The film is expertly cast and beautifully shot – though the action is sometimes barely contained by the frame – full of the story beats one would want out of a Superman movie. It purports to tell the story of Superman, but eventually it becomes clear that it has skipped out on deeper characterization. As Clark Kent/Kal-El/Superman Henry Cavill fits the suit and fills the angst, but he’s otherwise a symbol. It’s a demanding, unforgiving task and he handles it well. In the supporting cast, great actors show up in roles we recognize and the film’s attempt to flesh them out mostly stops there. Amy Adams plays Lois Lane. Cultural osmosis tells us she’s a smart, capable, Pulitzer-Prize-winning reporter at the Daily Planet and the movie follows suit. As expected, she takes an interest in this Superman story. Her tough-but-kind editor is Perry White, played by Laurence Fishburne, so wonderful you wish he had something more substantial to contribute to the plot. There’s endless fatherly gravitas from both Crowe and Costner (his casting alone causes the farm scenes to play off of Field of Dreams echoes) and Lane is a beacon of maternal warmth. Shannon, all crazy-eyed, gargling intensity with each barked shout, makes for a good hateful villain.

And then it all goes to pieces with an extended action set piece that grows more weightless and small the bigger, more destructive and depressingly weighty it becomes. Snyder spends much time lingering on skyscrapers tumbling in cringe-worthy bouts of collateral damage. Evenly matched superpowered beings slug it out around and, more often, through buildings of all shapes and sizes for extended periods of time, zipping away while debris falls and massive structures collapse. There’s such an overpowering sense of seriousness that we can’t even luxuriate in the serious silliness of it all, the spandex, scene-chewing mythos that should be able to carry us through. Instead we have to pretend yet another sequence of violence erupting around a world-ending alien laser beam shooting into the sky in the center of a cityscape is something we haven’t seen twice a summer for half a decade.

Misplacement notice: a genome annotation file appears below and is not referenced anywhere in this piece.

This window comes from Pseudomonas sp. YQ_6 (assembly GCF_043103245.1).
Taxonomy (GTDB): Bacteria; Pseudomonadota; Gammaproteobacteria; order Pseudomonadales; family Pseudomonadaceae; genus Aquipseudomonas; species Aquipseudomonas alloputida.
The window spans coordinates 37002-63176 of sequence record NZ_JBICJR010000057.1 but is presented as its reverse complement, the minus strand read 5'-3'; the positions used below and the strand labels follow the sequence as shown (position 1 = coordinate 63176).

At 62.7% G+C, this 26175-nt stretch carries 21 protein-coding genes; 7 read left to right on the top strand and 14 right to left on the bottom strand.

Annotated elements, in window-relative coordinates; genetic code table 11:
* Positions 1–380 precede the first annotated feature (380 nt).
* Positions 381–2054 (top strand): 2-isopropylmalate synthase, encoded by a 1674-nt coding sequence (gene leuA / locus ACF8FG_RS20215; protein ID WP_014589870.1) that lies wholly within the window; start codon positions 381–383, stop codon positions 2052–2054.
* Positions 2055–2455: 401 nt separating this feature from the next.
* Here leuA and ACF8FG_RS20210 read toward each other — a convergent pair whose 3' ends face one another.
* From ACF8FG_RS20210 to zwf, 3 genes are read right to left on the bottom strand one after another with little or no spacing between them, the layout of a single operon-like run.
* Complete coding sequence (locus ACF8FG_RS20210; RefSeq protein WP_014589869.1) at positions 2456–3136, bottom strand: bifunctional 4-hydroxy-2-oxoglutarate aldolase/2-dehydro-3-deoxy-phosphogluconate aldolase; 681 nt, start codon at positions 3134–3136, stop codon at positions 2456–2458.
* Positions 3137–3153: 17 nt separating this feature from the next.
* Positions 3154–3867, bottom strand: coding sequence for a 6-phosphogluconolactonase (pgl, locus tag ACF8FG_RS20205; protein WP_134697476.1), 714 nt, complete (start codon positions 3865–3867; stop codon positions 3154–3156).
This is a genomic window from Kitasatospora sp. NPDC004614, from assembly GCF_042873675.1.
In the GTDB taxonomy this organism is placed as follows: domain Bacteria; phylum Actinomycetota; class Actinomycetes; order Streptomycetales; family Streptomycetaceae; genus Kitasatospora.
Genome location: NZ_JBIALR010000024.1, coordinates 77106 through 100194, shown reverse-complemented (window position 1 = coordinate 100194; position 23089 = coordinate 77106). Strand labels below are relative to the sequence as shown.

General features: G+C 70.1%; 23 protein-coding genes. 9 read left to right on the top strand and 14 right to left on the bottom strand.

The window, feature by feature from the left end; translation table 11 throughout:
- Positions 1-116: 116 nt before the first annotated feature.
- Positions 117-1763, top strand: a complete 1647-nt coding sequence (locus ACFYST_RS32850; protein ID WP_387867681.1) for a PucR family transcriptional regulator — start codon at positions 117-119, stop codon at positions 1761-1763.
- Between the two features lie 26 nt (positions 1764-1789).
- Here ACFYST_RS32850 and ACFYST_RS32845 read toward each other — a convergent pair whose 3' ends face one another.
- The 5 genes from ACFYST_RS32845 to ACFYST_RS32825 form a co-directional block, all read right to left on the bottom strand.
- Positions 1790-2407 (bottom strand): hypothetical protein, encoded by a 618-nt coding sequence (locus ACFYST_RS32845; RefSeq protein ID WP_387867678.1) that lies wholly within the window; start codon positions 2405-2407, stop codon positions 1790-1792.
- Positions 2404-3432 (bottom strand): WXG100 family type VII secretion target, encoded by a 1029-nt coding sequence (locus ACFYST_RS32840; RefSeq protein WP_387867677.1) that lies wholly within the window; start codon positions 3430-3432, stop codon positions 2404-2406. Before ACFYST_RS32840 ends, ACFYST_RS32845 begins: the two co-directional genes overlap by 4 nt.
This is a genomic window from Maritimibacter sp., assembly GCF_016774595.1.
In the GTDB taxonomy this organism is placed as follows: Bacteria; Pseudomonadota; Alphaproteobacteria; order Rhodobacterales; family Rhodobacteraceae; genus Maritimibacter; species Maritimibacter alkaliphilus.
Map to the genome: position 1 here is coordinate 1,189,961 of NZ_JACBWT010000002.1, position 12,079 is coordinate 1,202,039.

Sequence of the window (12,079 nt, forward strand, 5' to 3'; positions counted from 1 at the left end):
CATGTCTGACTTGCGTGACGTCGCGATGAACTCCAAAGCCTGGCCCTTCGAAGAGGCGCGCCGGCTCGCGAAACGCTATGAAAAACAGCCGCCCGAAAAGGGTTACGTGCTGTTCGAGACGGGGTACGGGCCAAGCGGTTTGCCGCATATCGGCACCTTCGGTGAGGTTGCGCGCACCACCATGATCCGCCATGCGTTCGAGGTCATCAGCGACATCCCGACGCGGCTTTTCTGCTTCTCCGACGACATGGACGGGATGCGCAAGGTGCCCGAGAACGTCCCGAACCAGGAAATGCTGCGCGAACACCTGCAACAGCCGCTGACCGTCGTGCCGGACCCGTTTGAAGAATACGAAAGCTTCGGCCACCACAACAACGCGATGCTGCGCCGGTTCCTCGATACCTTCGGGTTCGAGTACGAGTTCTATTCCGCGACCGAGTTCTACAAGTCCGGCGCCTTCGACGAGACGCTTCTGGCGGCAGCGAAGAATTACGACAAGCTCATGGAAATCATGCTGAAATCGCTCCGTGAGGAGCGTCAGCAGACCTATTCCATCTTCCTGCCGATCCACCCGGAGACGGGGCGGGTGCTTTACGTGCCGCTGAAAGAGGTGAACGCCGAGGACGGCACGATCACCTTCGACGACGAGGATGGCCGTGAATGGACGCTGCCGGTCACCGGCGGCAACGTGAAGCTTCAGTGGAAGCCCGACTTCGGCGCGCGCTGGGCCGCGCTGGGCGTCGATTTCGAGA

The film is both too much and not enough. I loved seeing Superman on the big screen again, but found myself wishing it could have been in a film that did more than satisfy the basic demands of a summer blockbuster: percussive score, excessive property damage, recognizable symbols, muddled ideology, self-seriousness. Sitting through the protracted climax, it all felt so endless. But by the time the credits rolled I found myself thinking, “That’s it?” After over two-and-a-half hours, I realized I knew the characters, but I barely knew these characters. It’s a film that plays with iconography and summons all the best that Superman can offer, before leaving it thin and pushing it aside to give us a big, repetitive superpower slugfest that’s just like any other grim, grey blockbuster conclusion. Maybe they’re saving the really inspiring stuff for the sequel.